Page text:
02.12.2014 · Category: PSC Indonesia Indonesia

“Surabaya goes SCP: From Learning to Living”

(Source: SWITCH-Asia Policy Support Component, Indonesia)

"Mom, I have checked the electricity meter: we should shut the windows quickly!", says nine-year old Lia. Lia is a student of SD (elementary school) Kaliasin 1 Surabaya, Indonesia. This school, like other schools such as SMAK St Louis, SDN Bubutan 4, and SMPN 10, is very special. First of all, they have a lot of plants: in the yard, on the walls of the building, even hanging from the roof tops. Second, the garbage in this school gets a lot more attention than elsewhere. Normally, people want to get rid of it as soon and as easy as possible - throw it away, on the street, dump it and look away. But wandering around schools such as this, you might get the idea the people here care a lot about their waste - they might even like it! Everywhere there are nice and clean varicoloured waste boxes. Signs and labels show which waste belongs to which colour and whole school classes get taught how to deal with organic waste in order to transform it into good, healthy and most notably free of charge soil.

Most striking is the fact that this green school is teaching not only their students but also the students' families via the Program "From Learning to Living" (FLTL). FLTL is part of the "Don't (just) recycle. Think first!" campaign, a nationwide action program promoting the sustainability change in the whole country, launched by the SWITCH-Asia Policy Support Component for Indonesia.

Since its inception on March 22, 2014, FLTL was participated by 500 schools, which were shortlisted to become 100 schools. From these 100 schools, "Green Families candidates" have been selected. About 200 families were assisted to implement green living at home. These families were also encouraged to become multiplier agents for change by inviting other people to apply green living at home. Families shared their experiences in applying green living by up-loading stories, photos, videos, and tweets in social media. They also actively participated in the fun campaign sessions in the car free day, housing complex, green shopping race in supermarkets, green cooking, as well as joined some competitions such as poster, jingle, comic, video production, and hand puppet show competition.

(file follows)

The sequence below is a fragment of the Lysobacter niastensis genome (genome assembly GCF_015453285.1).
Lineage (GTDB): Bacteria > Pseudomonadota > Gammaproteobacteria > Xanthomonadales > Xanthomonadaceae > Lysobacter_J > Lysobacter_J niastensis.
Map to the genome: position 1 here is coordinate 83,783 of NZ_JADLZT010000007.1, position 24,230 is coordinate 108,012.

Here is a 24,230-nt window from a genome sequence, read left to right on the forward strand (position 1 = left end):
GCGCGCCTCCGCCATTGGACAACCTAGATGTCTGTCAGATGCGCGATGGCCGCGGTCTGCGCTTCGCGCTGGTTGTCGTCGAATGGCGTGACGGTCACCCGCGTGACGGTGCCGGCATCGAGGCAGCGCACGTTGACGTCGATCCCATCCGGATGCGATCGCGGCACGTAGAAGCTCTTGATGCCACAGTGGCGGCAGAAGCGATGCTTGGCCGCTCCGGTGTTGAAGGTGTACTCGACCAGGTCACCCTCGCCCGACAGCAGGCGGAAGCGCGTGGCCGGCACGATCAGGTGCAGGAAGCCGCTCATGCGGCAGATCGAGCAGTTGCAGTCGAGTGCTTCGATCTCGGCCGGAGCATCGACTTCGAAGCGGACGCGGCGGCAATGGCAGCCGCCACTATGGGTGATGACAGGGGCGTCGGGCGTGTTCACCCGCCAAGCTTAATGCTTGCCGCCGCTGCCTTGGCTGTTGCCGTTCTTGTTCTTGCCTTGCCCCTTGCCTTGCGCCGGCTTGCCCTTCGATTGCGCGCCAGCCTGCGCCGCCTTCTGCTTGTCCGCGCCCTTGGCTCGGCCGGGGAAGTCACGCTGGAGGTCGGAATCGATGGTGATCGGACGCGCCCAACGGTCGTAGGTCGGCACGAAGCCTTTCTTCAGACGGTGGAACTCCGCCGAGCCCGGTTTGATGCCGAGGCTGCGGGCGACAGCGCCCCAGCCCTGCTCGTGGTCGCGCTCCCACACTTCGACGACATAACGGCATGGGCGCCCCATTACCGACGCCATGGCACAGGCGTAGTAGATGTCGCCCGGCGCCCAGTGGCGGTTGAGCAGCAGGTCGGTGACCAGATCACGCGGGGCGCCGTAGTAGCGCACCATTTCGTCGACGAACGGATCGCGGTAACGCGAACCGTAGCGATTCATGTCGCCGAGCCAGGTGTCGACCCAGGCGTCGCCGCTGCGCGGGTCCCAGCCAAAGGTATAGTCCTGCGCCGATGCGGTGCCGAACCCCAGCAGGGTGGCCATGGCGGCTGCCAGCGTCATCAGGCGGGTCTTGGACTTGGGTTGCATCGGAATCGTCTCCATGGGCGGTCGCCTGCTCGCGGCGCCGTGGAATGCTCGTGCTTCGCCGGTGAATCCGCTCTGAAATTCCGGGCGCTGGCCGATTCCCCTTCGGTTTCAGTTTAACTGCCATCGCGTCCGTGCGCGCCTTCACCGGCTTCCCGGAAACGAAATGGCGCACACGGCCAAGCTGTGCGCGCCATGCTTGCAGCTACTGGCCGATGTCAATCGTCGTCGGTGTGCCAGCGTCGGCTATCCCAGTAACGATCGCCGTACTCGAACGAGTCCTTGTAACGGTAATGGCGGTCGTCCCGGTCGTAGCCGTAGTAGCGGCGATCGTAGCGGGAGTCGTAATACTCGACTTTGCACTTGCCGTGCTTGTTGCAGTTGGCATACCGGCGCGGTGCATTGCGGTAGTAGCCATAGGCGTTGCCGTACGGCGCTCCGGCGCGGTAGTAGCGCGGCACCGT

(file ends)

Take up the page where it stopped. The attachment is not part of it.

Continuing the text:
Implemented in close cooperation with the City Government of Surabaya, this special program shows families how they can save money and live a healthier life while contributing to sustainability at the same time. The candidate families have been visited by experts that put electricity and water meters into their homes in order to truly and objectively measure the effect of their behaviour change and their contribution to sustain the environment. There is a list of criteria that the households must fulfil in order to get into the program: from simple actions like reusing drinking bottles and shopping bags to taking initiatives to reduce water and electricity consumption to more advanced efforts like creating home composting or having a biopori (infiltration wells). The behaviour change was checked with altogether 19 criteria and only the families that showed effort and distinct results were chosen to go on with the program. There have also been reducing factors like using chlorine detergents or using plastic-intensive sachets instead of bulk packages.

"At the beginning not anything was clear to me but it seemed fun and there was the idea of actually saving some money, so we tried" says Wijiastuti, mother of Lia and two younger boys. "It surprised me how easy it is on the one hand to make a change and save money without any big effort and on the other hand to learn about relations between organic and regional food and our health".

Before the program Wijiastuti thought that saving the earth is not anything that she could influence nor that it had any practical and quick positive impact. But thanks to the program, families like hers changed little things that make a lot of difference, for example shutting the windows while using the AC or turning it to even healthier 24 degrees instead of icy 18. In the Hernowo family, this is the 12 years old daughter's favourite: checking how much slower the meter runs when windows are shut, meaning reducing the monthly electricity bills by every hour the new routine is kept.

FLTL has been handed over to become a regular program of the City Government of Surabaya. "Sustainable Consumption habits have to start from families. Government policy itself cannot make the SCP City happen but can facilitate it. It has to be a habit and lifestyle, and I believe Surabaya is ready for leading it," said Tri Rismaharini, Mayor of Surabaya City, who attended the final award ceremony on November 15.

(Authors: Astrid Angloher, Christine Effendy)
(Editor: Silvia Sartori)